Snapshot of Rwanda


Rwanda is a land-locked country. To the north and west, Rwanda is bordered by the Democratic Republic of Congo. Burundi borders Rwanda to the south, while Tanzania borders Rwanda to the east.

Land Area:

Rwanda extends over 10,000 square miles, an area about the size of Maryland.


Rwanda’s landscape is most noted for its abundant hills and uplands.


The weather is Rwanda is mild and temperate. There are two rainy seasons.


There are 7.6 million people living in Rwanda. Almost every Rwandan belongs to one of two ethnic groups: Hutu (85% of the population) and Tutsi (14%).


Three languages are widely spoken in Rwanda: French, English, and Kinyarwanda.

Major Cities:

The capital of Rwanda is Kigali, a city with a population of about 236,000. Other cities include Gitarama, Butare, Ruhengeri, and Gisenyi.


Rwanda achieved independence from Belgium on July 1, 1962. In 1994, a civil war, which culminated in an ethnic genocide, consumed the lives of many thousands of Rwandans. A government of national unity formed in the wake of the civil war. Though the right of suffrage is suspended at the present time, the national unity government is leading a transition to multi-party democracy. The president of Rwanda is Pasteur Bizimunga.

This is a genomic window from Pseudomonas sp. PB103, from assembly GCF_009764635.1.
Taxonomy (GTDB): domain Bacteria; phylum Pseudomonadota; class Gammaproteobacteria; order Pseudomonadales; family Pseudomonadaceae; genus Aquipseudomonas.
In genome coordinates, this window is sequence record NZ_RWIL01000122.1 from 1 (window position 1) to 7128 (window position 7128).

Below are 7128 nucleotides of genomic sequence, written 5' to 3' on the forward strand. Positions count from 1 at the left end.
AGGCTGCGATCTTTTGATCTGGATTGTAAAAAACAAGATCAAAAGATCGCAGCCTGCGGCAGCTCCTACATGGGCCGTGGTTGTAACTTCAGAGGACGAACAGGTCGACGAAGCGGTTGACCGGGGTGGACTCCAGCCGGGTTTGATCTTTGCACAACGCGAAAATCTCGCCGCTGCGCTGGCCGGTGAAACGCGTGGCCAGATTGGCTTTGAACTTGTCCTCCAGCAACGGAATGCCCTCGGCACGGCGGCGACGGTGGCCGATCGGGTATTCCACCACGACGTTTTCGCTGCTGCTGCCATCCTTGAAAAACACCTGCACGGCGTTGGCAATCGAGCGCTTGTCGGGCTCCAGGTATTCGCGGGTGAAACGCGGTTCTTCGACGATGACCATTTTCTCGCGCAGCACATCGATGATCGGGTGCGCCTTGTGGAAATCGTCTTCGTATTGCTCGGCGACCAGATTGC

Rwanda’s economy depends primarily on rain-fed, semi-subsistence farming. The civil war in 1994 greatly disturbed economic activity and food production. Since 1994, the Rwandan economy has grown steadily and food production is approaching pre-war levels. Rwanda has few natural resources. Coffee and tea are it biggest exports.

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